Safety Versus Money

Safety is fragileIn hind sight, the choice was a no-brainer.  Of course any sane person would choose safety over money.  But, dammit, one more hit from the narcissist and I was starting to lose my sanity.

We’d given him official notice that we were moving – six weeks in advance of the move date.  Prior to our little family meeting where we delivered the news, he had expressed his suspicions – to the kids – about a pending move.  He wasn’t surprised.

I was the one who was surprised.

The week before our move, in an uncharacteristic one-line email, he informed me that he was lessening his financial support of the kids.  I could almost hear him saying, “Take that for moving.  Take that for taking my source.  Take that for going on to live a happy life without me.”

I did not reply to his email.  I have not spoken to him or written to him since before we moved.

This is what “No Contact” feels like, and it feels damn good!

 

He continues to call the kids.  Well, in all honesty, he calls Jen.  He doesn’t often call Will because Will stood up to him and demanded to know why he wouldn’t go in on used skis this year.  (In years past, the narcissist always bought his son the best and the newest equipment whether it was needed, or not.  How better to help your narcissistic dad look good than to be seen in top-of-the-line equipment on the ski hill?  The gravy train has ended, and Will has been looking for used skis.  He asked his dad to go in on them.  His dad refused.)

The father calls more now than he did when we lived in the same town.  He asks them of the hobbies he no longer supports.  He asks Will of the skiing he no longer pays for.  He asks Jen of the used ice skates he didn’t buy.  From what the kids have mentioned, it doesn’t occur to him that he has caused his kids any hardship.  But then, he’s a narcissist.  What his kids may be going through is the furthest thing from his mind.

 

So once again, I was looking at having to fight the fight.  I’d have to find a new attorney, dig through the box of divorce papers, and get my ducks in a row.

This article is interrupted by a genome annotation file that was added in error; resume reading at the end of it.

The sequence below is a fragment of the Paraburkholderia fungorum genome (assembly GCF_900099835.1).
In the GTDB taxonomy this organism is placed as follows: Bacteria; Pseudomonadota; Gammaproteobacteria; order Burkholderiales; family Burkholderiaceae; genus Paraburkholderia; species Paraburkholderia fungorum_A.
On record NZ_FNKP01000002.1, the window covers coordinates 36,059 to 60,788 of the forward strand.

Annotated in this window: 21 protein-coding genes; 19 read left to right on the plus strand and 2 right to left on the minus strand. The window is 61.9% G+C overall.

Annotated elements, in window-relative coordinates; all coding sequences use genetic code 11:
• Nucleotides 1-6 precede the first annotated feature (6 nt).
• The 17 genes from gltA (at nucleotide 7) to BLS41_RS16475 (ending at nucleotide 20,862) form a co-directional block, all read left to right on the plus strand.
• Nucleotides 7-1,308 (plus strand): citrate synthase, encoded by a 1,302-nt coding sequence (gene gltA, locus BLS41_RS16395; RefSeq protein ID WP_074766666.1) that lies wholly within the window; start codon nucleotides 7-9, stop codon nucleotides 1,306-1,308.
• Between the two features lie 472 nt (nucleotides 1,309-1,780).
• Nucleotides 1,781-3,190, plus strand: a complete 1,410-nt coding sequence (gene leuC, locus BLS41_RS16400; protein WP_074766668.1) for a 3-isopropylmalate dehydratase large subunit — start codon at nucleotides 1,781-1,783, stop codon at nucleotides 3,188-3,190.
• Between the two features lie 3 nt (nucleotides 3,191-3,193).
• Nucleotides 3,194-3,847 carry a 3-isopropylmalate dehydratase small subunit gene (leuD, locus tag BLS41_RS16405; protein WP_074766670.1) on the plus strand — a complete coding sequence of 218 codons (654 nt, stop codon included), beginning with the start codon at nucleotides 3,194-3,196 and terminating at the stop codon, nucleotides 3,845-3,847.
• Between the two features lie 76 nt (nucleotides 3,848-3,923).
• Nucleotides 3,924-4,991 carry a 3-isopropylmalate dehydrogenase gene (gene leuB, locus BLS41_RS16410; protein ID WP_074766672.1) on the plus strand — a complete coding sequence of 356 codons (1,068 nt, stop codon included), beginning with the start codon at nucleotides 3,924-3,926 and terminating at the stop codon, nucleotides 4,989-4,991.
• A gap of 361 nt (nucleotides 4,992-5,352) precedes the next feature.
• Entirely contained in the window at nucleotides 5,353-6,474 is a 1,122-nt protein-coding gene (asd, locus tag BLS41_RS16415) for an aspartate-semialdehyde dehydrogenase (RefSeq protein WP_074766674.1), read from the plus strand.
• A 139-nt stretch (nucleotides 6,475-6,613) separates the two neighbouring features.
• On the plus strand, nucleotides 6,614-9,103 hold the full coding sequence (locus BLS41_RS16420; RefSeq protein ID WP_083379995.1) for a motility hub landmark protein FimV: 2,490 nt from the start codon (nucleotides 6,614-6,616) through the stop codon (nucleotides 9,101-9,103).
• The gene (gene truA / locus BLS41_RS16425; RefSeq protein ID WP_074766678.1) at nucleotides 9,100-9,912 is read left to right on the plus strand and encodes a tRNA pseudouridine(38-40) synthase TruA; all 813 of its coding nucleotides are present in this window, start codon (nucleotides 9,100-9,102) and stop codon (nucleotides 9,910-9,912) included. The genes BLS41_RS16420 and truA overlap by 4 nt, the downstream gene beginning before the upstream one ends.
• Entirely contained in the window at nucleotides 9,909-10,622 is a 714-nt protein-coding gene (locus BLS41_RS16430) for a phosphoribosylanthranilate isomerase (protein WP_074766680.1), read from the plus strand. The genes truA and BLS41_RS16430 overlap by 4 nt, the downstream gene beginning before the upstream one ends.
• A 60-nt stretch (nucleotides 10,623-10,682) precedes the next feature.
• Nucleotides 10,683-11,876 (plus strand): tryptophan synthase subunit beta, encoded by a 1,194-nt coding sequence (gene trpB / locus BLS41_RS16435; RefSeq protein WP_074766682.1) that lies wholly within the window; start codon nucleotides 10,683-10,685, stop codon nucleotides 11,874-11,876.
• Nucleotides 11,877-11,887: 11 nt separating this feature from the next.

Well-meaning friends and family rallied.  “Don’t let him get away with this!  Show some force!  Go after him!”  I was angry enough to think that I could handle the stress that would come with going after him.  I was gonna do it for the kids!  They don’t deserve this.  They shouldn’t be punished because I decided to move us an hour and a half away.  I was ready to find a barracuda to handle my case.

I got referrals.  I took notes.  I made calls.

And then I had the dream.

 

 

 

In the dream, Jen was trying to call me.  She had her phone and she was able to dial.  When I picked up, all she could tell me was that she was at her dad’s house and that she was in trouble.  Will wasn’t there.  She was by herself, with her dad.  She needed me to get her.  She needed me to come NOW.  She was terrified of being left alone with her dad.

 

When I woke, I realized that by pursuing anything legally, I would be opening the kids up to the potential of mandatory visits.  Will turns 18 in less than a year.  He won’t have to do visits any more.  There is no way that I will allow Jen to have visits alone with her dad, and I cannot expect Will to be her chaperone.

The dream was a clear warning:  go after money, and you jeopardize their health and safety.

 

After that, the choice was easy.  I haven’t given it a second thought.  There’s no doubt in my mind that I won’t risk the kids by going after him, even if the divorce decree makes it clear that he owes these monies.

I am fortunate to have a choice.

 

I’m grateful that I’m in a situation where I can get by without the additional money.  While we are definitely feeling the pinch, I know that my kids are safe.  Too many women are barely making it on what they do get every month.  Most would not be able to make the choice for safety over money.